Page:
SEEN - SE European Bird Migration Network
Recent surveys of breeding and migratory birds in the St Katherine Protectorate IBA, south Sinai, Egypt, 2005 - 2009
Matthew L J White,
RSPB, Operation Wallacea, Nature and Science Foundation,

Located where the Asian and African continents meet the Sinai Peninsula is a distinctive biological region with characteristic flora and fauna. A large part of south Sinai was given protected status through the St Katherine Protectorate (4350 km2) in 1996 designated by the Egyptian Environmental Affairs Agency (EEAA). Birdlife International has also given the Protectorate Important Bird Area (IBA) status and the area is a World Heritage Site. The St Katherine Protectorate is a mountainous region including Egypt’s highest peaks such as Gebel Katarina (2,641m), interconnected by a complex network of deeply cut wadis including Wadi Feiran, Wadi Hibran, Wadi Isla and Wadi Zaghra. The resident bird communities include 76% of Saharo-sindian biome-restricted species including; Sooty Falcon Falco concolor, Mourning Wheatear Oenanthe lugens and Hooded Wheatear Oenanthe monacha. Historically there has been no systematic monitoring of birds in south Sinai and little published material exists for conservation management planning and the interest of the wider scientific community. Operation Wallacea ( in partnership with BioMAP Egypt ( and the Nature and Science Foundation from 2005 have developed an atlasing methodology to record the relative abundance and distribution of birds and other taxa for the production of an Egyptian bird atlas.

Over the late summer/early autumn seasons 2005 to 2009 we report 57 species of birds; 32 breeding and over 25 non-breeding passage migrants in and around the St Katherine Protectorate IBA, south Sinai, Egypt. We conducted bird surveys between late June and late August each year using semi-random stratified distance line-transects in 10 x 10 km2 grid squares over a range of elevations and habitats such as; wadis, oases, mountains and desert plains. Average line transect distance was c2.5km length. Focusing on migrant species recorded Eastern Orphean Warbler Sylvia crassirostris (23.8%) had the highest total abundance over the five year period, followed closely by Eastern Olivaceous warbler Iduna pallida (19.3%), European Bee-eater Merops apiaster (15.5%), Olive-tree Warbler Hippolais olivetorum (6.8%) and Lesser Whitethroat Sylvia curruca (6.4%). Only three species of small passerine warblers were recorded in all five years; Eastern Orphean Warbler Sylvia crassirostris, Eastern Olivaceous Warbler Iduna pallida and Olive-tree Warbler Hippolais olivetorum, accounting for nearly half of all migrant species (49.9%). 11 species of passerine warbler were recorded on stop-over over a large spatial distribution of sites. Notably 12 of the 26 total migrant species were observed foraging and roosting in and around the Bedouin and Monastery gardens of St Katherine town. With respect to casual observations over the recent decade we have noted at least another 35 species of migrant birds including several Common Redstart Phoenicurus phoenicurus, also the rarer Semi-collared Flycatcher Ficedula semitorquata and Icterine Warbler Hippolais icterina. Interestingly over the five year period passerine passage migrants such as the Eastern Orphean Warbler Sylvia crassirostris were recorded frequently a few weeks earlier on passage in comparison to previous published data in Goodman et al (1989) The Birds of Egypt.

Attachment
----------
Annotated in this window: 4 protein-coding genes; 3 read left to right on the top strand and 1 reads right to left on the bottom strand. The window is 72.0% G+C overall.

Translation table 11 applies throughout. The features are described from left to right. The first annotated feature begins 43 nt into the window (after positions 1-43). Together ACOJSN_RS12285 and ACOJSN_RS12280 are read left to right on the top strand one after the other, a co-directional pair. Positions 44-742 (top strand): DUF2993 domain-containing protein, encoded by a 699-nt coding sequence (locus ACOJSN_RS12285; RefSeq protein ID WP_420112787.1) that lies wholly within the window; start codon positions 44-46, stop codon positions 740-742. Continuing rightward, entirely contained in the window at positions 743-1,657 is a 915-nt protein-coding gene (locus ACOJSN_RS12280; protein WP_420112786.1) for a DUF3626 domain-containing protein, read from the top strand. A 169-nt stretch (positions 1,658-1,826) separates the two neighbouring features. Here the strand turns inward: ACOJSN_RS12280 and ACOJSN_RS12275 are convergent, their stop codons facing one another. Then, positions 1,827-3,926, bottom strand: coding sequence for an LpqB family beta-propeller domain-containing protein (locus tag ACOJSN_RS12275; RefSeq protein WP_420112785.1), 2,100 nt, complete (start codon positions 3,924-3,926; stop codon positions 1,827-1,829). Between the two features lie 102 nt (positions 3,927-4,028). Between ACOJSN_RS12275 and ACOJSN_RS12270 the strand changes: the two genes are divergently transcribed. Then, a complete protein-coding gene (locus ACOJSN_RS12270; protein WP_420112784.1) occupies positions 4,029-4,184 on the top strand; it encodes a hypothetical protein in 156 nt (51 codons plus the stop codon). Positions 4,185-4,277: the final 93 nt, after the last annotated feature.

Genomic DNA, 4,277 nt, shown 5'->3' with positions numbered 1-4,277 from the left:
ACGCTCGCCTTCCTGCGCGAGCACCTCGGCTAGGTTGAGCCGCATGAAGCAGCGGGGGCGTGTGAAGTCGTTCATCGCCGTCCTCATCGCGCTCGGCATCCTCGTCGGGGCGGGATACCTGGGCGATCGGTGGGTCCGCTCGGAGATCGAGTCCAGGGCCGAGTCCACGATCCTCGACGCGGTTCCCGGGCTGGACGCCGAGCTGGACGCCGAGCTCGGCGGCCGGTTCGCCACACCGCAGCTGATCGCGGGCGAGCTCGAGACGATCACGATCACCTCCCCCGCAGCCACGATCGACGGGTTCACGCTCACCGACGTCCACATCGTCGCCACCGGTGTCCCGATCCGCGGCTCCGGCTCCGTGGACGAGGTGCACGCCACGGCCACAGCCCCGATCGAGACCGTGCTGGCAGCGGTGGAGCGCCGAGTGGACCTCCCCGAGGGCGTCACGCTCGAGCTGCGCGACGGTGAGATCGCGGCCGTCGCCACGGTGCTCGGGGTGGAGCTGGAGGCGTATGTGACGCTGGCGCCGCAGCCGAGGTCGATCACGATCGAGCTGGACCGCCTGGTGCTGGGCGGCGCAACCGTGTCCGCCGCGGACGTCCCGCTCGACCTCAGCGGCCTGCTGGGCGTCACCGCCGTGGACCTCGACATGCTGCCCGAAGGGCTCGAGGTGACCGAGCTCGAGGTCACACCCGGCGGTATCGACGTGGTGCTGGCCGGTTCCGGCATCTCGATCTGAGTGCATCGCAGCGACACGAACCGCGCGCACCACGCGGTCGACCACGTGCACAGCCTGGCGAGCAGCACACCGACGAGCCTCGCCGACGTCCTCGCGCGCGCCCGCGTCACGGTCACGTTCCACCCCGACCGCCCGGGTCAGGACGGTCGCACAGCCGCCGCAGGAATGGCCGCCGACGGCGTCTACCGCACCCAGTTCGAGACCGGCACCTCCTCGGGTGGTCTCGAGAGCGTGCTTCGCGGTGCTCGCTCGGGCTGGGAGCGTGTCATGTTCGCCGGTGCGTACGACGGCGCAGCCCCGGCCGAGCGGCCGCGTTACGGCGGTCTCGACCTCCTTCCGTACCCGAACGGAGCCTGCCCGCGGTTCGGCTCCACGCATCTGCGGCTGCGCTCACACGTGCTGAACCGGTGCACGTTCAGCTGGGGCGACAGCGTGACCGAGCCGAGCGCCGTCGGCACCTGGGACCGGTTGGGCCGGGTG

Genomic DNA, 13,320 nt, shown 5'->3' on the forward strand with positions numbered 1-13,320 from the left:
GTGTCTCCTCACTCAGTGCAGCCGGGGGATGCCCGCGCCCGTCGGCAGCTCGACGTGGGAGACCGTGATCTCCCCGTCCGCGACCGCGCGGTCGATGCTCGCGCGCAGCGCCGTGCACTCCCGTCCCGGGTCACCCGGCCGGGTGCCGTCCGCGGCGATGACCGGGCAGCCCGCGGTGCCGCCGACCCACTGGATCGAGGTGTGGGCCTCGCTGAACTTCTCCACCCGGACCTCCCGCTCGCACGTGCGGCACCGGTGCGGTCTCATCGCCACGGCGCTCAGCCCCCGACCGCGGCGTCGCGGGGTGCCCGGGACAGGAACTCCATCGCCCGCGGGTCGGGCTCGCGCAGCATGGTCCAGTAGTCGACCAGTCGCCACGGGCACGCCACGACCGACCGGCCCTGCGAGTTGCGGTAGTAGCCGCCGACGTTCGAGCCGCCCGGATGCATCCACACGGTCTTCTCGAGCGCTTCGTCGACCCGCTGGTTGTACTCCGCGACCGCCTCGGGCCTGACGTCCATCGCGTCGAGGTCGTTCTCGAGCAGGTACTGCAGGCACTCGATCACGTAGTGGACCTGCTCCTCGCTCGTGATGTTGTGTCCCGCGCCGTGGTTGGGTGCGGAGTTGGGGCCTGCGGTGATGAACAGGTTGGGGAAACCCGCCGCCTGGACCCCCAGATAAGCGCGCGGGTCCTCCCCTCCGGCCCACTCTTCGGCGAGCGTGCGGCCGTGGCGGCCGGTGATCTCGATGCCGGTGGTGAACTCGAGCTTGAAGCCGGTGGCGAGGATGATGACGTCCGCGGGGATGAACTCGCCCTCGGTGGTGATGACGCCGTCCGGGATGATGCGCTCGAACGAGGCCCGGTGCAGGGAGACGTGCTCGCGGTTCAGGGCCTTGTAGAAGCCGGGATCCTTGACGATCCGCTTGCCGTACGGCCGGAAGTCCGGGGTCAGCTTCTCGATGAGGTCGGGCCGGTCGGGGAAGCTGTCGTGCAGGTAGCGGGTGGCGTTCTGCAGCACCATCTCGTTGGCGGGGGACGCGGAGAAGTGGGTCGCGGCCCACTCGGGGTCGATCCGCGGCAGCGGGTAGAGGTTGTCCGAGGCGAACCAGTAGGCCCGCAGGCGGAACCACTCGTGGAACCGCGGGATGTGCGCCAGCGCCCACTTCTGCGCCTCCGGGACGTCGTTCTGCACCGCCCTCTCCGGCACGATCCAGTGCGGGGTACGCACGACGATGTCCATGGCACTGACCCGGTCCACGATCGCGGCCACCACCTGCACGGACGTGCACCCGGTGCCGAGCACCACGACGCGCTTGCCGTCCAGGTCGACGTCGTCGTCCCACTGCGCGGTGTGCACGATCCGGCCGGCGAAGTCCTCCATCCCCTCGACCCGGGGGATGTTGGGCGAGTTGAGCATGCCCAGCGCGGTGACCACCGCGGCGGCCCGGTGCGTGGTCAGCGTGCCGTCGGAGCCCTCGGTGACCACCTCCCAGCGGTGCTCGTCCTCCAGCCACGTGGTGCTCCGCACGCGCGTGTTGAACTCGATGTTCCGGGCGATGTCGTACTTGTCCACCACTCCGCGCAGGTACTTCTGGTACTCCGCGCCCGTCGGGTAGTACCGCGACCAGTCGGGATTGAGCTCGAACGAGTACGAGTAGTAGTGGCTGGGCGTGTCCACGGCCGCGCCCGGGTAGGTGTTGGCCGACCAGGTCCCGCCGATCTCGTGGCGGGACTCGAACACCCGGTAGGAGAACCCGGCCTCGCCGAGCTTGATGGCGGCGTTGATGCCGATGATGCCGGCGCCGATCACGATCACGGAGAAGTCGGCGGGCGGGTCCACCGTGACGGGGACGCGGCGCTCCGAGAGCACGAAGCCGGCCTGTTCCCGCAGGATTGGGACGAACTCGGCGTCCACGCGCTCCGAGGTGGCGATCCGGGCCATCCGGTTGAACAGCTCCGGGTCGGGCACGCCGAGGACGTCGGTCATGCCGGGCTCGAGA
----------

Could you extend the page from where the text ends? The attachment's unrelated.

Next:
Desertification, development, tourism, overgrazing and trapping appear to be the most significant threats facing the birds and wildlife in the St Katherine Protectorate. Moreover the tourism industry in the form of coastal resorts such as Sharm El Sheikh is one of the fastest growing in the world and increasing numbers of people are visiting historical sites in St Katherine and travelling out into the desert. For example there is an average of 700 tourists per day visiting St Katherine Monastery. St Katherine Protectorate is a very important conservation area for over 32 species of breeding birds and appears to be a vital stop-over point for at least 60 species of passerine and non-passerine passage migrants. The Protectorate requires positive ongoing conservation management, protection and future investment in research examining the stop-over ecology, especially the habitat associations of passerine and non-passerine migrants in wadi systems and oases.
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